Bactrian camels were popular animals in Ancient China, used to transport and trade goods along the Silk Road, between China and the West. They were often depicted stacked with bolts of silk, the primary export commodity in demand. Camels played a significant role in stimulating the economic development of the Tang Dynasty. They motivated cultural contacts and trade among ancient kingdoms located on the borders of Tang China.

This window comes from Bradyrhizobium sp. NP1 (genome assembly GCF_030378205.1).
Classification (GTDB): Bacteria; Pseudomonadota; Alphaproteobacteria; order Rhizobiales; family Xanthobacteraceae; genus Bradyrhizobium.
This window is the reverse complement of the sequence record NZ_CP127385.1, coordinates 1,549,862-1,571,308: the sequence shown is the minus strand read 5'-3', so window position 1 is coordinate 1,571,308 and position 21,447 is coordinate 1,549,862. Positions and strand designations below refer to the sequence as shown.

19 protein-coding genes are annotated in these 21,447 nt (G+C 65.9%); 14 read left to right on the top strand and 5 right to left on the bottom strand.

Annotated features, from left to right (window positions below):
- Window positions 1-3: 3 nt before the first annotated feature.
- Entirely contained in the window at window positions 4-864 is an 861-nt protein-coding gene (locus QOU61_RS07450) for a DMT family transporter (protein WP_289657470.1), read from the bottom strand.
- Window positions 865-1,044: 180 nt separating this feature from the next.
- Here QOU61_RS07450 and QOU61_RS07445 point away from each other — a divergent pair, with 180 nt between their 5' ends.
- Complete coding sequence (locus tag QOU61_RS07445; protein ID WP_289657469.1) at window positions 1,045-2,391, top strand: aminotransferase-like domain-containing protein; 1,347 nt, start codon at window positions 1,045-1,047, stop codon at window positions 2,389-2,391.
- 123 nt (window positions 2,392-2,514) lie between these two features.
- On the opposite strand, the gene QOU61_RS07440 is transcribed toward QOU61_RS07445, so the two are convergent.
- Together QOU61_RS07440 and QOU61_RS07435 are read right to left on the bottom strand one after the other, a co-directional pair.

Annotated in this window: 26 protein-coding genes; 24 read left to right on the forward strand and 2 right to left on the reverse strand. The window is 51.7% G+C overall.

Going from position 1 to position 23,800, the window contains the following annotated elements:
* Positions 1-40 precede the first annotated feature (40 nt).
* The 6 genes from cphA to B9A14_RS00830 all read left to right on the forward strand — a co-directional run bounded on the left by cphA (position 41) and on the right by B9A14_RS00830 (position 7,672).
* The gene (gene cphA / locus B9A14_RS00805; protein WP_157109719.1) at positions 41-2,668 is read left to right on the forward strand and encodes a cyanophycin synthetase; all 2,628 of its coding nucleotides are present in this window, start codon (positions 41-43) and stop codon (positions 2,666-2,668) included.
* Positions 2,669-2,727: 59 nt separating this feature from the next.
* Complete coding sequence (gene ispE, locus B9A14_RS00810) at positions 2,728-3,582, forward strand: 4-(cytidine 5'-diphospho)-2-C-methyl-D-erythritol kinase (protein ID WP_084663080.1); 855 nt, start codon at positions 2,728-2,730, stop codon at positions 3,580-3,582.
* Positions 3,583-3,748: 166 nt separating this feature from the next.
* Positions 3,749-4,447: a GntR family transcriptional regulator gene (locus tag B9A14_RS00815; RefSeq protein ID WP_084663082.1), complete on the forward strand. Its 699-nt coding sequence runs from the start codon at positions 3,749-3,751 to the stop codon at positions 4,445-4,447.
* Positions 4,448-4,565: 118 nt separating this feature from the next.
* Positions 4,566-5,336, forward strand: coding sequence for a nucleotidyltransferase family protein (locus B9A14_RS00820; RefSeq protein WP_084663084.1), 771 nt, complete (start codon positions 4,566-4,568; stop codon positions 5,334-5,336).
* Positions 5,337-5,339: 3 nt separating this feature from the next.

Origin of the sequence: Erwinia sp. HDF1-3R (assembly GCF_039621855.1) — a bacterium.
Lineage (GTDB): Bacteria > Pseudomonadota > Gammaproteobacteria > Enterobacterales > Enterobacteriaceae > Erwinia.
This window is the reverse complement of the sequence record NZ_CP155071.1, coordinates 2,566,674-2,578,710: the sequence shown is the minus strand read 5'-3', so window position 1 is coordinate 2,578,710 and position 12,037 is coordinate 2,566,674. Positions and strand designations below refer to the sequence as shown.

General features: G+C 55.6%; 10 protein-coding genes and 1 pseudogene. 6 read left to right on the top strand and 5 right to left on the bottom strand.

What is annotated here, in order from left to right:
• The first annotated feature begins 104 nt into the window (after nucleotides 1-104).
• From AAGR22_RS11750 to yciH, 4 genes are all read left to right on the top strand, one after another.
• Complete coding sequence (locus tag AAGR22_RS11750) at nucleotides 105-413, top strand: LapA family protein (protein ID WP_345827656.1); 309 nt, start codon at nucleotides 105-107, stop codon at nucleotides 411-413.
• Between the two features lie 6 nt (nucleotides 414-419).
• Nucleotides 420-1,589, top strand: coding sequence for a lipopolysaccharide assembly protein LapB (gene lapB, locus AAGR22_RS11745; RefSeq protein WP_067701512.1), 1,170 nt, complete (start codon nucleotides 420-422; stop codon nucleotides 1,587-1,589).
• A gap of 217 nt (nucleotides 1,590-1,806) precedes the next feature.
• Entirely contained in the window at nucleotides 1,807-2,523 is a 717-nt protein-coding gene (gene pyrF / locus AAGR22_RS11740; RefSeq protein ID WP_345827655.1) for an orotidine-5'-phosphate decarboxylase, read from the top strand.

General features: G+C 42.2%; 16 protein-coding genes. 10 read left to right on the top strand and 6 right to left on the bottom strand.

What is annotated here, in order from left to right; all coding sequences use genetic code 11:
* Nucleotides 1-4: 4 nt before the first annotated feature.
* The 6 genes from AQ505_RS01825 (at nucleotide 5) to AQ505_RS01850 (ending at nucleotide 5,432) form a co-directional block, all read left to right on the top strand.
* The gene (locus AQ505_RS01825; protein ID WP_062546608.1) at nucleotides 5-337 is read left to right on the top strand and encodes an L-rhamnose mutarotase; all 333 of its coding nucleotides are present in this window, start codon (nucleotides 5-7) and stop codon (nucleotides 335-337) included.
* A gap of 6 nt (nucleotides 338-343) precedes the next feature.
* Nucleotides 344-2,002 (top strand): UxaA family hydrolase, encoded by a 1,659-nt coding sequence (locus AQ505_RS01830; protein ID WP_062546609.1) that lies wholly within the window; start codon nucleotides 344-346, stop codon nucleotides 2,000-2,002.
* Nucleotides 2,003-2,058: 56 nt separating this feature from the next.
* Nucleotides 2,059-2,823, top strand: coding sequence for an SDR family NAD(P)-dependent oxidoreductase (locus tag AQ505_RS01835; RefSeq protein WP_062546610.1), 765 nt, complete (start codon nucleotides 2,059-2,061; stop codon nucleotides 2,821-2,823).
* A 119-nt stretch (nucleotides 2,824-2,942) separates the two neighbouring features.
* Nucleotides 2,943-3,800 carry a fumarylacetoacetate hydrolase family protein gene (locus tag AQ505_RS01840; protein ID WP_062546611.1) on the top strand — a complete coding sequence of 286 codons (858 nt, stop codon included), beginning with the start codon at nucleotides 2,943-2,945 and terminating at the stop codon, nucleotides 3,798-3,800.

Tang ceramic production reached its peak with terracotta moulded zoomorphic and anthropomorphic figures, known in Chinese as mingqi, meaning ‘spirit object’. Such statuettes would have been placed in Chinese graves, to assist, protect and entertain the deceased in the afterlife. They may have been intended to perform a practical function (continuing to bear loads for their owner in the afterlife), or to serve as an acknowledgement of the deceased’s status as a trader.
For more information see the blog post on: Terracotta Tomb Attendants